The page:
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Fences is a solid directorial debut from Denzel Washington, who expertly adapts the play of the same title that he received acclaim for starring in. Washington understands his limits of a director, focusing on only specific locations and remaining intent on showcasing the excellent performances. Although it’s simple, the film is a great depiction of manhood and family, with some of the best characters of the year.

Troy Maxson (Denzel Washington) is a garbage man in the 1950s, trying to care for his wife (Viola Davis) and son (Jovan Adepo). Maxson conflicts with his son, who’s attempts to get into college clash with his working man lifestyle, and begins to reveal secrets that may destroy his family. Washington is perfection here; he commands the screen with energy and intensity, giving complexity to a character who ranges from charismatic to despicable.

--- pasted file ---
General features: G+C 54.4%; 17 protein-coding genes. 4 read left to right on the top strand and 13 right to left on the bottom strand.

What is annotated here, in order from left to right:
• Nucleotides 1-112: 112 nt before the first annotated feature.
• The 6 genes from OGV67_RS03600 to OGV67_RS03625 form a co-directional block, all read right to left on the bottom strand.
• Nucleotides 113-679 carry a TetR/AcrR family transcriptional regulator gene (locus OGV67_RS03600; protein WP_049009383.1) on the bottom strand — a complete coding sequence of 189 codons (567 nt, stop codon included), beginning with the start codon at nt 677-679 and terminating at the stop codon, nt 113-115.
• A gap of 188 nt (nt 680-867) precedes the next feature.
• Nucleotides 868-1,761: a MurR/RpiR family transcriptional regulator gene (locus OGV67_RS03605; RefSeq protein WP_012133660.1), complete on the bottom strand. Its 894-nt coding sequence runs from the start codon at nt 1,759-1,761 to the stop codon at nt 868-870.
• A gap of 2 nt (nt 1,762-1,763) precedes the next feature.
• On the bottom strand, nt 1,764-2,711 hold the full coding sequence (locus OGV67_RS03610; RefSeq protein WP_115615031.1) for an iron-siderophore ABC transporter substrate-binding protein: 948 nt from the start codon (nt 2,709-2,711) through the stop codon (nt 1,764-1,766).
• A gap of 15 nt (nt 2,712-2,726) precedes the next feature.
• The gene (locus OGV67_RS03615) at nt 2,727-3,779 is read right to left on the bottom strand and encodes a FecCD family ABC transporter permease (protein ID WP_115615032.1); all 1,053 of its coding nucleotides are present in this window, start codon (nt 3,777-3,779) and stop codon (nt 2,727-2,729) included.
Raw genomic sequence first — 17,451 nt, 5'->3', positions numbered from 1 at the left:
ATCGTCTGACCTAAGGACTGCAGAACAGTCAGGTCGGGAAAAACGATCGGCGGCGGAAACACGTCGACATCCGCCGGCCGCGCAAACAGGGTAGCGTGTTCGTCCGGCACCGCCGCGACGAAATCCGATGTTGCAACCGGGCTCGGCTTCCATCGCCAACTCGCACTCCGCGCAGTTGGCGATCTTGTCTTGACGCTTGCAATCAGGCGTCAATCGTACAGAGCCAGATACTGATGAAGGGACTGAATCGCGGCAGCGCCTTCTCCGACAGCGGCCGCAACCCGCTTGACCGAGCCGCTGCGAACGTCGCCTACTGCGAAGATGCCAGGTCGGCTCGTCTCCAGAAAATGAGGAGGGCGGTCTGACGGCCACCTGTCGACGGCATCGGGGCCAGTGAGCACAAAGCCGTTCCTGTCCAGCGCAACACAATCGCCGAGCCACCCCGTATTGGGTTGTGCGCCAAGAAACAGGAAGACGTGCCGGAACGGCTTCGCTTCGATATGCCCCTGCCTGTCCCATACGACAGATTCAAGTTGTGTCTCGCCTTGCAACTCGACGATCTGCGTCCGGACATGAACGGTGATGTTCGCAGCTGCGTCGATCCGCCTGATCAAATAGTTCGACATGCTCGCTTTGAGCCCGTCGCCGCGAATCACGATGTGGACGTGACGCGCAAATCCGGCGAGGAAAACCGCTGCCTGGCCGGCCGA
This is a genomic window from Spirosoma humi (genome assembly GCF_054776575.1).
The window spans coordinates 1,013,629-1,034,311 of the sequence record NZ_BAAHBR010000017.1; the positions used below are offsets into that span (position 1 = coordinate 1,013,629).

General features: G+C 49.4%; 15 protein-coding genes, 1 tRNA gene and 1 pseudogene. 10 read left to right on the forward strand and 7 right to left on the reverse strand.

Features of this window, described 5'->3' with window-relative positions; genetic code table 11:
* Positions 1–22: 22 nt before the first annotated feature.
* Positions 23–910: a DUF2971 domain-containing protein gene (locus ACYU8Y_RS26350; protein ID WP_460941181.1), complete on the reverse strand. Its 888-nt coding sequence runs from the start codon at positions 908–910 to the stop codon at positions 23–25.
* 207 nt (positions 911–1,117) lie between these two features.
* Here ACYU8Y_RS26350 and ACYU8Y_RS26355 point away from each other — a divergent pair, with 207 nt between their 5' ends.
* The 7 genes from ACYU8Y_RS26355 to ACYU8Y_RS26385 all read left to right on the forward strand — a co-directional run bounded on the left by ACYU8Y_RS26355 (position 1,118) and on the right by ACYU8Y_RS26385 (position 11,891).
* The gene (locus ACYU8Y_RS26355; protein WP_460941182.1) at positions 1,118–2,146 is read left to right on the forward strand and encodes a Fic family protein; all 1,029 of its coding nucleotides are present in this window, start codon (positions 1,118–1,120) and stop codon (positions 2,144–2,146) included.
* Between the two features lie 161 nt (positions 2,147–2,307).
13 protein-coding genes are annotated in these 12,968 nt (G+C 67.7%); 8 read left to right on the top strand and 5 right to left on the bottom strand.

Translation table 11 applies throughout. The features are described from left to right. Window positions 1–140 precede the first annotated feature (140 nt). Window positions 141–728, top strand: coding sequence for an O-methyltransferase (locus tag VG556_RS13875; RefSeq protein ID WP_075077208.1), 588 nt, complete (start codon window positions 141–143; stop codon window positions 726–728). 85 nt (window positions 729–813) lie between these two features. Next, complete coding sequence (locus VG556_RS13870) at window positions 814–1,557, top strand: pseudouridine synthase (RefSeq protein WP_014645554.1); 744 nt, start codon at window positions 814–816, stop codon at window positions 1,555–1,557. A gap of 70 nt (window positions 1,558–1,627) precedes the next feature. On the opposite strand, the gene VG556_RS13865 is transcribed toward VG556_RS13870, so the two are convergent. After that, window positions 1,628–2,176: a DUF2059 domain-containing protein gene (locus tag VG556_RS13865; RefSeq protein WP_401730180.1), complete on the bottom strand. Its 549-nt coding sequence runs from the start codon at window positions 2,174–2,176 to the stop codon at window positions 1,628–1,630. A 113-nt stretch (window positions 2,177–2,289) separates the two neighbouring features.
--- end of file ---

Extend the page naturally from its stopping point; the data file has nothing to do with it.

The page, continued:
Also brilliant is Viola Davis, who’s contained and subdued performance as Maxson’s wife will likely earn her an Academy Award next year. It’s a long film, but the continuously interesting writing keeps the film engaging, making a film that is more fascinating than it is emotional. Denzel Washington has proven to not only be one of the best actors of his generation, but also an extremely promising director. Grade: B+